When it comes to disunity in the church, the question is not if, but when. Churches are made up of imperfect people who will always find a way to have a difference of opinion. This perpetual problem forces thoughtful church leaders to ask the probing question, “Where is this disunity coming from?”
Sometimes the struggle comes from practical issues like building usage and spending money. The decisions made in real time about the day-to-day operations of a church can be very challenging. When a church is unclear about the direction of its ministries, its members are forced to take sides on a growing list of issues.
Culture can also play a part in church conflict. Maybe the demographics around the church have changed radically in recent years. Maybe there is a strong desire in the church to retain specific traditions. The bottom line is that the culture in and around the church can have a significant impact on congregational harmony.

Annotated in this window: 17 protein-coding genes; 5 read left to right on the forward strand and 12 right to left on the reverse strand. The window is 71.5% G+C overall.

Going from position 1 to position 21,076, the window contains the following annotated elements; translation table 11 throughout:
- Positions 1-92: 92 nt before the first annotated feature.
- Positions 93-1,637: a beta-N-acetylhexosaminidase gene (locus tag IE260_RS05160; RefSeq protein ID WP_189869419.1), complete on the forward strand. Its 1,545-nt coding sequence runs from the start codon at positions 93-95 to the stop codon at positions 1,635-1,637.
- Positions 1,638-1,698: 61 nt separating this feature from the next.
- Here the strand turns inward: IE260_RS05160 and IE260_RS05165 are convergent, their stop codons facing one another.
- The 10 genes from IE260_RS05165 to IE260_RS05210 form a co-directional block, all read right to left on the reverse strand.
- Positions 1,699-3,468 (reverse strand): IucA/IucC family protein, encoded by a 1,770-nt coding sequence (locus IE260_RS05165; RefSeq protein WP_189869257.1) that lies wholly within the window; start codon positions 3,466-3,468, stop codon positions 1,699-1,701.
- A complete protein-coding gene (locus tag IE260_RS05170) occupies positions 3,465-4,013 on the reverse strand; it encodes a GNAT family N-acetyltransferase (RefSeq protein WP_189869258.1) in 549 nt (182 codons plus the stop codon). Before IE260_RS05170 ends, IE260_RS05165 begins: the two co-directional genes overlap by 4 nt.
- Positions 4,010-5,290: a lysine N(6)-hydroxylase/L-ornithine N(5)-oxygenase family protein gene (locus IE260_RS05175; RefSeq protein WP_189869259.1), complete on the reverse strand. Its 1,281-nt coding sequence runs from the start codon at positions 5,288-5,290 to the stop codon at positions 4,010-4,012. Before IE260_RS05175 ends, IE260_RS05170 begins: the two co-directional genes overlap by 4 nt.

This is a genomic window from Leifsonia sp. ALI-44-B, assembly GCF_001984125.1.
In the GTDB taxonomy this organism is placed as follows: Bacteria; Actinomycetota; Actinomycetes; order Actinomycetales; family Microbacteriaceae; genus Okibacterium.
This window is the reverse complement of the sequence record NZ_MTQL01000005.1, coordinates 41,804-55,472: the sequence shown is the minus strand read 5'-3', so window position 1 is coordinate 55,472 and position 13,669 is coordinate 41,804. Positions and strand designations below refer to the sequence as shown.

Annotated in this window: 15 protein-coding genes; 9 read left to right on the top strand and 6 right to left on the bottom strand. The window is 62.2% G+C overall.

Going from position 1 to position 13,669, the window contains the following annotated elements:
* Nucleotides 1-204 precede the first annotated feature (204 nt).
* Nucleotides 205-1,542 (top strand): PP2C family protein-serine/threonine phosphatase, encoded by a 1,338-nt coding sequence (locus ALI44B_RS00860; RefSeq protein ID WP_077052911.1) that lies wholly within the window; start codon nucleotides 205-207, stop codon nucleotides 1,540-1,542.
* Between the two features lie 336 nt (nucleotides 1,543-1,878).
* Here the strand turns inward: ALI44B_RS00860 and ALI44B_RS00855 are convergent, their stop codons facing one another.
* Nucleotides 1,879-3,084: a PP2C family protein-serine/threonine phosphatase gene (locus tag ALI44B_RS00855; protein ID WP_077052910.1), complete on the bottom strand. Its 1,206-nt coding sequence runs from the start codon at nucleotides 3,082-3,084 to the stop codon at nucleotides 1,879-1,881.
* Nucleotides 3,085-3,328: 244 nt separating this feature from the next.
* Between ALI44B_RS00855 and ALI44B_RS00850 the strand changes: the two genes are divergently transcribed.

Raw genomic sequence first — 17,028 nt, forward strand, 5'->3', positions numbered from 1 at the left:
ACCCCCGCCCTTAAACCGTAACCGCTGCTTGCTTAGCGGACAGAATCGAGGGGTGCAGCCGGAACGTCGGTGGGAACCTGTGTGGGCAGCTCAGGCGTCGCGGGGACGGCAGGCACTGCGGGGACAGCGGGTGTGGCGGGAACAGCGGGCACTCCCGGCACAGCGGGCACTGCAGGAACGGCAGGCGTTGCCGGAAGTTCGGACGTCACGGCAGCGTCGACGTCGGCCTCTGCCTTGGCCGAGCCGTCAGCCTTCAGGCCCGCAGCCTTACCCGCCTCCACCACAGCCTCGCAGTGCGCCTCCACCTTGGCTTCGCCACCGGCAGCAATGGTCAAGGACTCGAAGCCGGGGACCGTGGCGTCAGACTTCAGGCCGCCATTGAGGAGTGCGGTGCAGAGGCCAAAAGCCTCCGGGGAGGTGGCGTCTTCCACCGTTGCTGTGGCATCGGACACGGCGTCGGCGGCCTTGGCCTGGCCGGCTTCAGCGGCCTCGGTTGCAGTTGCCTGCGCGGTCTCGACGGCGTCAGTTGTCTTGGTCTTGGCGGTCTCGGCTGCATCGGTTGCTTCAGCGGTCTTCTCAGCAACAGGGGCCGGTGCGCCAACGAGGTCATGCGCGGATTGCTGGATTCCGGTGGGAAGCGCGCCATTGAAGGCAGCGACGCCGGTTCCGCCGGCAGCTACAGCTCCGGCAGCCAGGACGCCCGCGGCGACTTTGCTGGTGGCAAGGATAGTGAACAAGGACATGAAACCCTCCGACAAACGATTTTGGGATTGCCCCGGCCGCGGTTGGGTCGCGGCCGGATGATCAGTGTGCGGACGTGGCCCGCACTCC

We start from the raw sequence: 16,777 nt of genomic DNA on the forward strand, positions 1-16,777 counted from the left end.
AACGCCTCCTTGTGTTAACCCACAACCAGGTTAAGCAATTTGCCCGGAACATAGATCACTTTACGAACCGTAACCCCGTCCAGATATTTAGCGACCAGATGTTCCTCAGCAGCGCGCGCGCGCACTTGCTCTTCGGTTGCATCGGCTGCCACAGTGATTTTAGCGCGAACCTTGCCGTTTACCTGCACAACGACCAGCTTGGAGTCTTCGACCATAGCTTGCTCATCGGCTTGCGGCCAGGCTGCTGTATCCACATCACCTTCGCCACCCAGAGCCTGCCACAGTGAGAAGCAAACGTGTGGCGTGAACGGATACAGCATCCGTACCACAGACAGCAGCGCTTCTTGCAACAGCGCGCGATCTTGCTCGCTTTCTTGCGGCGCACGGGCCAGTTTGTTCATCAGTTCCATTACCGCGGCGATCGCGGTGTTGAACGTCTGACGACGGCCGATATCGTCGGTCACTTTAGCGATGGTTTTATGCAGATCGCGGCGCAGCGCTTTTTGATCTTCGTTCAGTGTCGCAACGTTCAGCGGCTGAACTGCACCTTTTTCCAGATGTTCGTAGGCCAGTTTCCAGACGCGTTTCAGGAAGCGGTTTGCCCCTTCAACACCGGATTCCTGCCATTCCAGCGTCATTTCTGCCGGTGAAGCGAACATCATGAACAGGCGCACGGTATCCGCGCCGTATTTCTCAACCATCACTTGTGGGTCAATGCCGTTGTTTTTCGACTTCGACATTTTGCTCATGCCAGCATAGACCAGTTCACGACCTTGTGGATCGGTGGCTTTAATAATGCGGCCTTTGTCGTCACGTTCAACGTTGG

But what should believers do if they can’t solve disunity issues through these avenues? In the 4th chapter of James, we learn that sometimes the reason for disunity in the church is spiritual. In this passage, James lists 3 spiritual reasons for disunity in the early church. The first issue is a pattern of self-centered prayer that springs from a me-first mentality. The second issue is misplaced loyalty. The third issue is the unchecked arrogance that goes along with a works-based view of salvation. This false approach to salvation puts all the emphasis on what we can accomplish for God.
James helps us to see that sometimes disunity comes from a hidden source – the human heart. If the issue isn’t practical, theological, or cultural, it just might be coming from a spiritual source. This is something we all need to keep an eye on as we strive to serve the Lord together in unity.